New Endowment Created for Nuns’ Debates

“Last year the Jang Gonchoe was an excellent one. We debated till midnight each day. We were overjoyed to share our ideas and thoughts. There were about 400 nuns and all were full with enthusiasm and eager to debate with one another.”
Tenzin Nyidon, Dolma Ling Nunnery and Institute

For centuries, Tibetan monks have held an annual month-long debating session called Jang Gonchoe. The event was so named for Jang, the region in Tibet west of Lhasa where the month long inter-monastery debate originated, and Gonchoe, which is Tibetan for winter debate.

Tibetan Buddhist nuns debating 2013

The nuns of Dolma Ling Nunnery and Institute practicing debate in 2013 prior to the completion of the new debate courtyard. Photo courtesy of Brian Harris.

The practice of debate takes many years to fully master and is critical to fostering the nuns’ ability to assume roles as fully qualified teachers of their tradition. In 2015, it will be 20 years since the nuns started taking part in the Jang Gonchoe and building their own strong tradition of debate. Thanks to the generosity of our supporters, the Tibetan Nuns Project has so far been able to support the Jang Gonchoe for 17 years through major gifts and $100 scholarships to the nuns.

It is our wish to create an endowment for the Jang Gonchoe so it may continue for years to come. The amount needed for full endowment at current exchange and interest rates in India is $300,000.

We have received an initial gift of $35,000 from a nun living in France. By donating to the endowment you are not only helping to preserve the Tibetan culture, but you are opening up a centuries-old tradition to the nuns and enabling and empowering them to become great teachers in their own right. The benefit of this is inestimable and will be an enduring legacy for generations to come.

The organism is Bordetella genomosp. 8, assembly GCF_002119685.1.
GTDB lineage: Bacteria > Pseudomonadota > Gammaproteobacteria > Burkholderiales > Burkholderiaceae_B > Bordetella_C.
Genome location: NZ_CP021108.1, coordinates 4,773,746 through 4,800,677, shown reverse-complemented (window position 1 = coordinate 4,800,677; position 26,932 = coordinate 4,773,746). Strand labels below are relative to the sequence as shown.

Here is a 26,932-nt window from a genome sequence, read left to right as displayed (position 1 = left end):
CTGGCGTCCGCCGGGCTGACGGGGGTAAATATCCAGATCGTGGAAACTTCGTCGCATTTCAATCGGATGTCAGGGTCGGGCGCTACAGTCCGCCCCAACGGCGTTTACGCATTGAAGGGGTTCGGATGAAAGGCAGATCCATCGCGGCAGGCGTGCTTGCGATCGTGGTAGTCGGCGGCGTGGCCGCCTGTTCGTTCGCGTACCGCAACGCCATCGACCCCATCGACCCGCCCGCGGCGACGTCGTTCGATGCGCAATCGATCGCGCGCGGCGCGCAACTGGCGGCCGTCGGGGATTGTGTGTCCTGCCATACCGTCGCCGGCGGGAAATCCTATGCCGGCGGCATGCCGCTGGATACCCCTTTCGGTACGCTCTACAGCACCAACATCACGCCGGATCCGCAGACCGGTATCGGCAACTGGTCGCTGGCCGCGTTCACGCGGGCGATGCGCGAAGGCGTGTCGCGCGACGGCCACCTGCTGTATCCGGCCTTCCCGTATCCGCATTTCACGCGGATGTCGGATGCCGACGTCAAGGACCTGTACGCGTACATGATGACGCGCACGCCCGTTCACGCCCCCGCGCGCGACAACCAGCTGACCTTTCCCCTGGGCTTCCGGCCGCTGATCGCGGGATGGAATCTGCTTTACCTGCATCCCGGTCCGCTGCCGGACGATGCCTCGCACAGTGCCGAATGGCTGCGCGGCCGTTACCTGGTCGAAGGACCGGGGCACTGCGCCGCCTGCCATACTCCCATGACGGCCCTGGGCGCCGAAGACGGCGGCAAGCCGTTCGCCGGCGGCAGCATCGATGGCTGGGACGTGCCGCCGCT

This is a unique opportunity to build capacity and equality for the nuns, to help ensure that a centuries-old tradition continues and expands to include the nuns, and to foster the dharma for future generations.

Tibetan Buddhist nuns praticing debate

Nuns of Dolma Ling Nunnery and Institute debating in the spring of 2013. Photo courtesy of Brian Harris

Background on the Jang Gonchoe Debates

The practice of debate combines logical thinking with a deeper understanding of Buddhist philosophy and is an essential part of monastic education in the Tibetan tradition.

Until the 1990s, Tibetan Buddhist nuns we excluded from this form and level of education and the Tibetan Nuns Project has worked hard to open up this opportunity for the nuns and make debate a core part of their education. Establishing a comparable debate session for nuns has been an integral part of the nuns reaching the level of excellence in their studies that they have.

On September 20, 1995, an historic event took place in the development of the nuns. The first inter-nunnery debate, modeled on the Jang Gonchoe debate of the great monastic institutions of Tibet, was held in Dharamsala. It was organized by the Department of Religion and Culture and was attended by nuns from 4 nunneries in India–Jangchup Choeling, Jamyang Choeling, Geden Choeling, and Dolma Ling.

For the first time in the history of Tibet, nuns debated in front of His Holiness the Dalai Lama for almost two hours. His Holiness was very happy to see their debate because for many years He had been asking nuns to study the higher topics of Buddhism.

Venerable Jampa Tsedroen from Germany donated funding for the first year, but during the second year, 1996, there was no specific funding so the participating nunneries from Dharamsala could only afford half a month debate session while Jangchup Choeling nuns from South India were unable to attend the session altogether.